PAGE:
How do you use your electronic devices without ruining relationships? It's not easy.
Some people covertly text while on dates. Others use their BlackBerry in undisclosed locations. And some people multitask at home.
Here, a few lessons in modern mobile manners from people who have firsthand experience.
Romancing The Phone
Beth Hughes is a veteran of dates interrupted by digital data.
"I was actually out with a guy who had his phone on. I couldn't see it, but I could hear it," she says. "And I literally was like, 'Do you want me to check that for you? Are you not hearing that beep?' "
Hughes is single and lives in Arlington, Va. She's on the front lines of the battle to keep a potential mate's attention in the moment, and she's searching for a guy who knows when to use — and when to ignore — his mobile device.
Texting Like James Bond
"I was fishing in my purse for a tissue or something, and I looked over, and I could tell that he was under the table like James Bond texting, you know, or BlackBerrying. And I was kind of like, 'Do you really think that I don't see you over there kind of like trying to hide your paraphernalia from me?' " says Hughes. "That's kind of rude. You do not want to see a guy's paraphernalia, at least on the first or second date."
And that's just one of the rules Hughes has in her personal code of conduct for dates. Some others include:
-- No heavy texting.
-- No blinking BlackBerrys at the bar.
-- And no digital date-making.
"Midway through the date — first date — he pulls out his BlackBerry, and he's like, 'So, when can I get on your calendar? When are you available? How about next Wednesday? No actually, no sorry, I see I have something here.' ...
"It's almost like he was using the BlackBerry or the iPhone — whatever it was — as almost like showcasing his 'tech savviness' and the fact that he had a full calendar. And I was kind of like, hmm ... It really was a bit of a turnoff."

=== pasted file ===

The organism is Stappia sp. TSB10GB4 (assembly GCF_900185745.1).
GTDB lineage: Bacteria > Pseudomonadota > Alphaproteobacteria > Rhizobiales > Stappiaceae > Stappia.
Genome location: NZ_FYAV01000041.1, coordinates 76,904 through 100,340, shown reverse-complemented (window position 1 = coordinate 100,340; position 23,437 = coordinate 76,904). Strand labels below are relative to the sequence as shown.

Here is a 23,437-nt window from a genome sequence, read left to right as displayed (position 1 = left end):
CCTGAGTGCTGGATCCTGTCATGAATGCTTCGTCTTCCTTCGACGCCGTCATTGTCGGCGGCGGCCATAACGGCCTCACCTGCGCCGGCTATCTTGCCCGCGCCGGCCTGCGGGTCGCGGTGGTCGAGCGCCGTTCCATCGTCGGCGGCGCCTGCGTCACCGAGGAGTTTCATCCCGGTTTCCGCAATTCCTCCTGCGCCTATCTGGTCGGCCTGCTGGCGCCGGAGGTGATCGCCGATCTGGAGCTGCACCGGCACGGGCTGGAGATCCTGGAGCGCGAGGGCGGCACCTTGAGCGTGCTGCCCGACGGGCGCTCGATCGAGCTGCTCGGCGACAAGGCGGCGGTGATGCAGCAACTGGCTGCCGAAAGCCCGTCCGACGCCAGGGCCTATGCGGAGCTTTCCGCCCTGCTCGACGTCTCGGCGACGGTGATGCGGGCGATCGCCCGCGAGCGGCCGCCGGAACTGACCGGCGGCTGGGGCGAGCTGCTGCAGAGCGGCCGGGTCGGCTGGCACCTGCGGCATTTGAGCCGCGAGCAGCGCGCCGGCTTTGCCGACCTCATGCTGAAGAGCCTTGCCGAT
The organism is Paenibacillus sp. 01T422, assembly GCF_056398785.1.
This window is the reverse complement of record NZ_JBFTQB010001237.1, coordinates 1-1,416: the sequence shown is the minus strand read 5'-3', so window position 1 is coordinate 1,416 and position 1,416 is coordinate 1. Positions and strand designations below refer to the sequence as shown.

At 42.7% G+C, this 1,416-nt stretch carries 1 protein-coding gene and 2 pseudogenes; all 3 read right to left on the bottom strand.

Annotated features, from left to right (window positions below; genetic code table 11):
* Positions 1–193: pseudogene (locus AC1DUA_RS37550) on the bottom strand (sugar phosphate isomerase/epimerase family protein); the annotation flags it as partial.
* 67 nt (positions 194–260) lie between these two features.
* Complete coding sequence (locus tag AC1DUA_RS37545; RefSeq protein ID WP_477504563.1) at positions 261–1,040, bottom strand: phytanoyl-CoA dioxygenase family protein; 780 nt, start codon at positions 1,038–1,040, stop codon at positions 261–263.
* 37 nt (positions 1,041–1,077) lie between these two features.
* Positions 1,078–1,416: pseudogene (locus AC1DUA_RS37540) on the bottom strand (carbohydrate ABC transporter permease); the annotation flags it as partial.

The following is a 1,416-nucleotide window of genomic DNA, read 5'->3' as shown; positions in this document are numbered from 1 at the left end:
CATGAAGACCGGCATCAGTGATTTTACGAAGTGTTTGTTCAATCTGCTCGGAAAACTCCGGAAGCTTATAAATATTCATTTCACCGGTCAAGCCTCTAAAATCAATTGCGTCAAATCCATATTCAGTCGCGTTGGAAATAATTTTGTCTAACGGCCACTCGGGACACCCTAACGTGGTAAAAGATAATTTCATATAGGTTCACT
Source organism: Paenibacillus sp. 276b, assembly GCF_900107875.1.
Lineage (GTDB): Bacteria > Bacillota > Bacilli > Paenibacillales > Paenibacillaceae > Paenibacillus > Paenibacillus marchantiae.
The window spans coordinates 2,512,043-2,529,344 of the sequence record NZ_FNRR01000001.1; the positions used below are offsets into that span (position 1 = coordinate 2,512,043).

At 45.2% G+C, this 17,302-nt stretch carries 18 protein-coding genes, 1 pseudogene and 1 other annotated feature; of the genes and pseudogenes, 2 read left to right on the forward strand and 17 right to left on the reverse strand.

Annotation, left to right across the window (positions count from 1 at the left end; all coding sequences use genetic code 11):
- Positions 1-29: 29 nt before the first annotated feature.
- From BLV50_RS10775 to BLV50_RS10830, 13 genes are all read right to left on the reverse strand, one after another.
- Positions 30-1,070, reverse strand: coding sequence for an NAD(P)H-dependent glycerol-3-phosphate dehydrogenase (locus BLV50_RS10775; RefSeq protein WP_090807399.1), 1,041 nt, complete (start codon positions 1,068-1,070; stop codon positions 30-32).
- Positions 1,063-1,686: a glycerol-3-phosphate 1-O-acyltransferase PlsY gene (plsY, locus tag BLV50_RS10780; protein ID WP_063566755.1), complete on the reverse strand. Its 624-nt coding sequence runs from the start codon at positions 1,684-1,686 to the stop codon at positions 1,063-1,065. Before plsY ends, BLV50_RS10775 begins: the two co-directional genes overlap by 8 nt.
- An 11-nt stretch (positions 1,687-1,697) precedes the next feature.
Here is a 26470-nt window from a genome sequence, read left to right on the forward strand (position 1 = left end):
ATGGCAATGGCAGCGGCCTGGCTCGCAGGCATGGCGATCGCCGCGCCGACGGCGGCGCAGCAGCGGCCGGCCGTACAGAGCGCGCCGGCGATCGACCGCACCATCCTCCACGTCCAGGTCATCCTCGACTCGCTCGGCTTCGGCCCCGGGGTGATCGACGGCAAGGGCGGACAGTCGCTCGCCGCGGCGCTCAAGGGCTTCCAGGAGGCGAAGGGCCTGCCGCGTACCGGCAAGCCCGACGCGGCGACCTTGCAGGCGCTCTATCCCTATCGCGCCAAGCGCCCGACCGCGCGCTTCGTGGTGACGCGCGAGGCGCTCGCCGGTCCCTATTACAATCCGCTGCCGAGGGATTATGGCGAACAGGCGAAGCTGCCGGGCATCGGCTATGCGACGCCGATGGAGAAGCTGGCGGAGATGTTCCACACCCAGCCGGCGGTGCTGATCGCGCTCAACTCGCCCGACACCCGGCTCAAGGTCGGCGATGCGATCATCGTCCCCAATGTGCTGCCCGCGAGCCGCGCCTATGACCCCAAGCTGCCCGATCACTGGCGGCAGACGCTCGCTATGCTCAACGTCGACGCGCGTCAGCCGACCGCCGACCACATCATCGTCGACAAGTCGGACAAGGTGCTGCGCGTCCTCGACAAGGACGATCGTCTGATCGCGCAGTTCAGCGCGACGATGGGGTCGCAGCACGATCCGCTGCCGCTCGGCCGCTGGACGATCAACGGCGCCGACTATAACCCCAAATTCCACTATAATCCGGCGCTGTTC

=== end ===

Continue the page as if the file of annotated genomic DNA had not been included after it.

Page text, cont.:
Hughes told that guy she'd get back to him.
Hughes is not alone in her desire to make the world safe from intrusion from mobile devices. But there are people who fall in love despite such electronic barriers.
Anushay Hossain fell for her fiance, Shayan Pahlevani, just as he fell for his iPhone last year. She lives in Arlington, Va., and Pahlevani lives in nearby Washington, D.C. There's been an accepted menage-a-tweet since then.
"The iPhone has been this presence in our relationship," Hossain says. "And at the beginning of our relationship, he was on that iPhone like it was his job. I always used to joke, and I still say, that his iPhone ... is the third person in our relationship."
And maybe there's a fourth. Hossain has a BlackBerry.
They sort of have everything worked out.
"We'd be sitting on the couch and just watching TV, and I'll start talking to her, and she'll nod her head as if she's listening to what I'm saying. And then I realize she's been on her BlackBerry the whole time," Pahlevani says.
Hossain says she's learned a lot from her fiance when it comes to using mobile devices. She says she can multitask and genuinely listen to her fiance, even when she's blogging.
Cheating With A BlackBerry
"I think a BlackBerry is always cheating," says Brendan Greeley, a married father.
For Greeley, who lives in Annapolis, Md., the relationships came first — and then came the hand-held gadget. He's smart enough to recognize that you can't split your loyalty.
"You're either cheating on work, or you're cheating on your spouse, or you're cheating on home, or you're cheating on your kids," Greeley says.
But Greeley avoids conflicts between his wife and his gadget by using a separate locale where typing on his little keyboard won't be rude.
"I told my wife, 'I just want you to know — I need you to know this first — that I'm going to tell America that I check my BlackBerry in the bathroom,' " Greeley says. "And it's true. You know, we're addicted to it. And I think that's exactly why it's cheating. You know, you duck into the bathroom sometimes when you don't need to use it, so that you can see what's happened. And I think that's exactly like having an affair — not that I would know."
All this confusion over how to behave when a BlackBerry or iPhone intrudes on relationships may get worked out over time. One day, an open marriage — between one man, one woman and many hand-held devices — may be the norm.
No doubt our children and grandchildren will be taught the etiquette for balancing all this. Until then, we'll have to fumble our way through BlackBerry interruptions and Facebook updates — making the rules up as we go along.